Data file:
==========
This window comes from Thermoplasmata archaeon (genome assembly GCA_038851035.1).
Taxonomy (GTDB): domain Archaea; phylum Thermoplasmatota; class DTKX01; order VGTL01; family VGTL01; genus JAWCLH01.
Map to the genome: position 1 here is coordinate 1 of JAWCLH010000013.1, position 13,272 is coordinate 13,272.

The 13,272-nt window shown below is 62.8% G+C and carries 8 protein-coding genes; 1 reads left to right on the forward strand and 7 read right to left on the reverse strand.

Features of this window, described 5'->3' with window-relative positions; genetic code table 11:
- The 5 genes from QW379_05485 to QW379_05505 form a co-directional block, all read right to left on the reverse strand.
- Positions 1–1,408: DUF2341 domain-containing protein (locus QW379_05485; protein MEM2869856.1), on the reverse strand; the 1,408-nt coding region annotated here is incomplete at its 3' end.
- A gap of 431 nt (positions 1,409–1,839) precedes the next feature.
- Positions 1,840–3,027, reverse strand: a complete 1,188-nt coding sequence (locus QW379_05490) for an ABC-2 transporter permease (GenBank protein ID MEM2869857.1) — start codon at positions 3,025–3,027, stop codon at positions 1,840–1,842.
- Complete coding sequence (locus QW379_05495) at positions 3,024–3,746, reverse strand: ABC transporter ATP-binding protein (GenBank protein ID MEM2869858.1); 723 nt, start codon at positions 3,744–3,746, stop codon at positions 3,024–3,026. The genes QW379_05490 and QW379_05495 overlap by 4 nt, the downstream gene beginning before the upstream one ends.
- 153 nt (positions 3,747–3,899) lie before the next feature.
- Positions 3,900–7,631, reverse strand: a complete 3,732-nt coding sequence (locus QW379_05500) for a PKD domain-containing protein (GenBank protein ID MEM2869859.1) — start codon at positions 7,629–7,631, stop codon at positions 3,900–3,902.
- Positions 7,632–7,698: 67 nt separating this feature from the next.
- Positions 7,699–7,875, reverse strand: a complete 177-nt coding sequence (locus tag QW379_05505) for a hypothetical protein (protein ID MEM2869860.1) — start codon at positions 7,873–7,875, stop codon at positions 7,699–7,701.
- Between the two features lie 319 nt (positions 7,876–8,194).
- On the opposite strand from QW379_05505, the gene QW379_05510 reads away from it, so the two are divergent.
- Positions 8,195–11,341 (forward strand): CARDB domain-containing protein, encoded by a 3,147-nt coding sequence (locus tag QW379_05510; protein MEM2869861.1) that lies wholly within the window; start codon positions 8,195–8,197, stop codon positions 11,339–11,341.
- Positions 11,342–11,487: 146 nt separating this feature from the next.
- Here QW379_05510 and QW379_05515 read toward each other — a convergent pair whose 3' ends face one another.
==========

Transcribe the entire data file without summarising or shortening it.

This window comes from Thermoplasmata archaeon (genome assembly GCA_038851035.1).
Taxonomy (GTDB): domain Archaea; phylum Thermoplasmatota; class DTKX01; order VGTL01; family VGTL01; genus JAWCLH01.
Map to the genome: position 1 here is coordinate 1 of JAWCLH010000013.1, position 13,272 is coordinate 13,272.

The 13,272-nt window shown below is 62.8% G+C and carries 8 protein-coding genes; 1 reads left to right on the forward strand and 7 read right to left on the reverse strand.

Features of this window, described 5'->3' with window-relative positions; genetic code table 11:
- The 5 genes from QW379_05485 to QW379_05505 form a co-directional block, all read right to left on the reverse strand.
- Positions 1–1,408: DUF2341 domain-containing protein (locus QW379_05485; protein MEM2869856.1), on the reverse strand; the 1,408-nt coding region annotated here is incomplete at its 3' end.
- A gap of 431 nt (positions 1,409–1,839) precedes the next feature.
- Positions 1,840–3,027, reverse strand: a complete 1,188-nt coding sequence (locus QW379_05490) for an ABC-2 transporter permease (GenBank protein ID MEM2869857.1) — start codon at positions 3,025–3,027, stop codon at positions 1,840–1,842.
- Complete coding sequence (locus QW379_05495) at positions 3,024–3,746, reverse strand: ABC transporter ATP-binding protein (GenBank protein ID MEM2869858.1); 723 nt, start codon at positions 3,744–3,746, stop codon at positions 3,024–3,026. The genes QW379_05490 and QW379_05495 overlap by 4 nt, the downstream gene beginning before the upstream one ends.
- 153 nt (positions 3,747–3,899) lie before the next feature.
- Positions 3,900–7,631, reverse strand: a complete 3,732-nt coding sequence (locus QW379_05500) for a PKD domain-containing protein (GenBank protein ID MEM2869859.1) — start codon at positions 7,629–7,631, stop codon at positions 3,900–3,902.
- Positions 7,632–7,698: 67 nt separating this feature from the next.
- Positions 7,699–7,875, reverse strand: a complete 177-nt coding sequence (locus tag QW379_05505) for a hypothetical protein (protein ID MEM2869860.1) — start codon at positions 7,873–7,875, stop codon at positions 7,699–7,701.
- Between the two features lie 319 nt (positions 7,876–8,194).
- On the opposite strand from QW379_05505, the gene QW379_05510 reads away from it, so the two are divergent.
- Positions 8,195–11,341 (forward strand): CARDB domain-containing protein, encoded by a 3,147-nt coding sequence (locus tag QW379_05510; protein MEM2869861.1) that lies wholly within the window; start codon positions 8,195–8,197, stop codon positions 11,339–11,341.
- Positions 11,342–11,487: 146 nt separating this feature from the next.
- Here QW379_05510 and QW379_05515 read toward each other — a convergent pair whose 3' ends face one another.